In nearly every book I have ever read, from classical literature to bodice-ripper romance to biography to history, there is a character, almost always female, who transforms from a quiet, bookish sort into the life of the party. This is true even if it isn’t a love story. She goes from hiding behind cozy, chunky knit sweaters to wearing figure hugging clothing, removes her glasses, lets down her hair, and everyone realizes she is beautiful.
Movies and television shows are no different. The transformation montage is trope, set to some 80s power ballad, or maybe Eye of the Tiger, and comfy, foot-shaped shoes are traded in for pointy, sexy high heeled ones. See: Grease. Which I KNOW came out in the 70s, but you get my point.
Once. Just once, I want someone to offer the quiet, bookish sort an invitation to the popular kids’ party and have her turn it down, not because she feels awkward or uncomfortable, but because she’d rather not go. “No thanks,” she’d say. “I’d rather not spend my evening with a bunch of drunken idiots. I’m an introvert, and I’ve spent all week dealing with people. I really need to recharge my batteries at home with the cat.”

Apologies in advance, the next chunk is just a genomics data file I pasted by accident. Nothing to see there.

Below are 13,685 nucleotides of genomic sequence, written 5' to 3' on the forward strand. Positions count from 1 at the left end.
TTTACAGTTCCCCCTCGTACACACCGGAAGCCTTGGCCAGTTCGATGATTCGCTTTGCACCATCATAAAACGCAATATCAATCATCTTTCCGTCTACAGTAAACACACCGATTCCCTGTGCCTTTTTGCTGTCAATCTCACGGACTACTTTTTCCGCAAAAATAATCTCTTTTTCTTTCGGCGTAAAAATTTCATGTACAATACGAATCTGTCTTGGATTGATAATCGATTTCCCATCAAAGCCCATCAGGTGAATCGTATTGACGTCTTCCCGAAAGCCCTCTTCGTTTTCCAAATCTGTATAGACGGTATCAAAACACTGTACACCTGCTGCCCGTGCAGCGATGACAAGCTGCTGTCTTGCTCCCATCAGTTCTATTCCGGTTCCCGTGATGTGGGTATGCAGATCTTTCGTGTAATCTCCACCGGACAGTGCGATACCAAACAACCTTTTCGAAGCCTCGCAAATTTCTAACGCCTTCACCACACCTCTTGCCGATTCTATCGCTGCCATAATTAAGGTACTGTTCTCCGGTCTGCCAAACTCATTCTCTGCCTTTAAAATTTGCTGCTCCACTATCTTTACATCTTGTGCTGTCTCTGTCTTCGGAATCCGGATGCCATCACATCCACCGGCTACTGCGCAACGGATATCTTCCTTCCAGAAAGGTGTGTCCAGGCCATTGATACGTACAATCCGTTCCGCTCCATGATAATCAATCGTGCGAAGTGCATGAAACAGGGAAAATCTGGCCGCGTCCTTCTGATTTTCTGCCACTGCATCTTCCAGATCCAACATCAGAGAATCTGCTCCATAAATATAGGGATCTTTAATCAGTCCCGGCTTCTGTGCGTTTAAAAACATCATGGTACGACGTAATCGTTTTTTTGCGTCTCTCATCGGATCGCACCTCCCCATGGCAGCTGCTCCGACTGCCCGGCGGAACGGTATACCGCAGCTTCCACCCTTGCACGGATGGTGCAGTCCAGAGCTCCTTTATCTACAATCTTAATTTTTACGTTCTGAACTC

Once. Just once, I want someone to offer the quiet, bookish sort a sexy red dress to replace her oversized shirt and fluffy boots and leggings and have her say, “No thanks. It’s cold out. I’m comfortable.”
“But,” the offerer would say, “You’re hiding your beautiful figure behind all that fabric. Show the world what you have to offer!”
“I’d rather not be sexualized,” she’d say. “What I have to offer is my conversation and my wit, not my cleavage and how much my waist nips in. I’d rather be comfy, thanks.”
“Then why do you spend so much time at the gym?”
“I like feeling healthy and strong.”
This renders the offerer speechless, but not the quiet young man at the next table. He clears his throat, just loudly enough for both women to look up. “Excuse me,” he says. “I wasn’t trying to eavesdrop, but I couldn’t help overhearing.” He looks at the quiet, bookish lady and points at what she is reading. “How far are you into that book? I loved it.” They start talking about character development and the finer points of language. Eventually they fall in love and wear comfortable clothes and stay at home every Friday evening, declining invitations to parties and social gatherings because they’d rather stay at home and read good books and then discuss them. Every once in a while they have and go to dinner parties and go to concerts, but they always wear sensible shoes.
That’s my idea of a real love story.
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Lori B. Duff is an award-winning author who practices law on the side. Her latest book, “If You Did What I Asked in the First Place” was awarded the Gold Medal for humor in the Foreword INDIES awards in 2019. You can follow her on Twitter at @LoriBDuff and on Facebook. For more blogs written by Lori, click here. For more information about Lori in general, click here. If you want Lori to do your writing for you, click here. If you want Lori to help you market your book, click here.